- Accurate claims reimbursement hinges on complete clinical documentation, and therefore, quick responses to physician queries regarding medical record documentation and coding. This is especially true in Maryland’s unique hospital reimbursement landscape.
For decades, hospitals in Maryland have operated under an all-payer rate-setting system. Under the model, state officials set the rates for hospital services and all facilities are paid under the same system regardless of payer type.
By 2014, the state modernized the unique all-payer model to include global budget payments tied to patient populations and pay-for-performance incentives. The latest additions to the all-payer model made clinical documentation even more critical for determining hospital revenue and avoiding financial penalties.
But lagging physician query rates at Western Maryland Health System (WMHS) did not put the health system in a position to quickly and accurately capture episodes of care and codes, which could impact hospital reimbursement under the state’s global budget payment model.
“Initially, we had two systems that did queries. Medical records coders would code from one system and the CDIP [Certified Documentation Improvement Practitioner] staff would code from another. These two systems would not speak to one another. That was a big problem right there,” WMHS’s Director of Quality Initiatives Tracey Davidson, RN, recently explained to RevCycleIntelligence.com.
“When either team would write a query for the physician, that would be sent once a day,” she continued. “For Medical Records, a designated staff member would pull a report to see how many queries were written and need to be sent. Then, he/she would print all those queries off and enter them into a deficiency list. Then, he/she would fax all that information to the physician, either to their offices, the physician’s email, or send according to their preference. For CDI queries, CDI staff printed all queries and distributed them in the same manner as Medical Records.”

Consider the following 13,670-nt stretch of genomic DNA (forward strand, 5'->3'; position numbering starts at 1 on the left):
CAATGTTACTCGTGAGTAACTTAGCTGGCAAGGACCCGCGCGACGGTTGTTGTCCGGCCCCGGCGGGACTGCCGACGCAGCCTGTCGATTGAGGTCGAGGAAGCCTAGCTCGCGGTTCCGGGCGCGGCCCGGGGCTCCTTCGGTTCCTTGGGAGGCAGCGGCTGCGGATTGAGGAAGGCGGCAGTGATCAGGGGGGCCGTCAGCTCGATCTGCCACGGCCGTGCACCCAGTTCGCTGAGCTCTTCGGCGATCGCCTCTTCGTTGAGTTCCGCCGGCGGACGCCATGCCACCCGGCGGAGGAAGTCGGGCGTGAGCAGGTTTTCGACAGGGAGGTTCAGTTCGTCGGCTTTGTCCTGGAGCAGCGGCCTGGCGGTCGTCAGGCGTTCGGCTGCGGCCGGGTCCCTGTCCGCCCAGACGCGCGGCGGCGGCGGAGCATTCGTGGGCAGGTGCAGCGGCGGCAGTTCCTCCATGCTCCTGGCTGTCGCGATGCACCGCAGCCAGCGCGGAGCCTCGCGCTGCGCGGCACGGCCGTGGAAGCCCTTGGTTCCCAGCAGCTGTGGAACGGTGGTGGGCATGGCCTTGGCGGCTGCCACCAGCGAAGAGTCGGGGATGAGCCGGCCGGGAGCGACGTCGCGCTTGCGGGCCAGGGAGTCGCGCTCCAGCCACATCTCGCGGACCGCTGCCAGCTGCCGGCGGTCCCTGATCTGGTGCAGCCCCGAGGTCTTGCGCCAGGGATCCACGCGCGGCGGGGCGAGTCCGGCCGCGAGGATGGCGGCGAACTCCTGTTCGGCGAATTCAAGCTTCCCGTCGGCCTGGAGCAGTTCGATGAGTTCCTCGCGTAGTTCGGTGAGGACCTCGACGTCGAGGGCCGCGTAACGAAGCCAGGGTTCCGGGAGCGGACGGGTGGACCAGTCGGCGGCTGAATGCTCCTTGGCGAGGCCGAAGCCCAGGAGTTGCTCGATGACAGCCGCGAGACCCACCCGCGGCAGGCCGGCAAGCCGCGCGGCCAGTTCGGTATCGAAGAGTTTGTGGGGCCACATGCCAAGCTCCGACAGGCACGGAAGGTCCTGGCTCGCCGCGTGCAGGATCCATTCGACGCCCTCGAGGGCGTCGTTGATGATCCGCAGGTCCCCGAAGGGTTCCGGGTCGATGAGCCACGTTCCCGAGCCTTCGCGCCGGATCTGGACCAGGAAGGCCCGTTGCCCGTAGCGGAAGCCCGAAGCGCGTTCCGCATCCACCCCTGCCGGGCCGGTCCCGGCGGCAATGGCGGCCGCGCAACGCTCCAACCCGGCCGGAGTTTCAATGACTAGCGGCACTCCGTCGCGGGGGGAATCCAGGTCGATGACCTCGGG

With physicians receiving queries from two separate departments in various formats, the request for additional information on clinical documentation piled up on their desks. Their staff would print the physician queries and providers would get to the growing stack when they had time between patients.
Office staff under the physician would then manually send back answers to clinical documentation and coding queries, after which a medical records person would need to scan the answer into the patient’s chart and notify the coders that the query was answered.
“This whole process usually took anywhere from three days to sometimes up to three or four weeks,” Davidson elaborated. And physician query response rates hovered between 62 and 65 percent, impacting several of the health system’s financial and quality metrics, she reported.
With hospital revenue on the line, WMHS aimed to streamline the physician query process to ensure charts were closed sooner with the most accurate clinical documentation and codes included. The health system partnered with Artifact Health to implement a mobile physician query platform across all departments in the health system.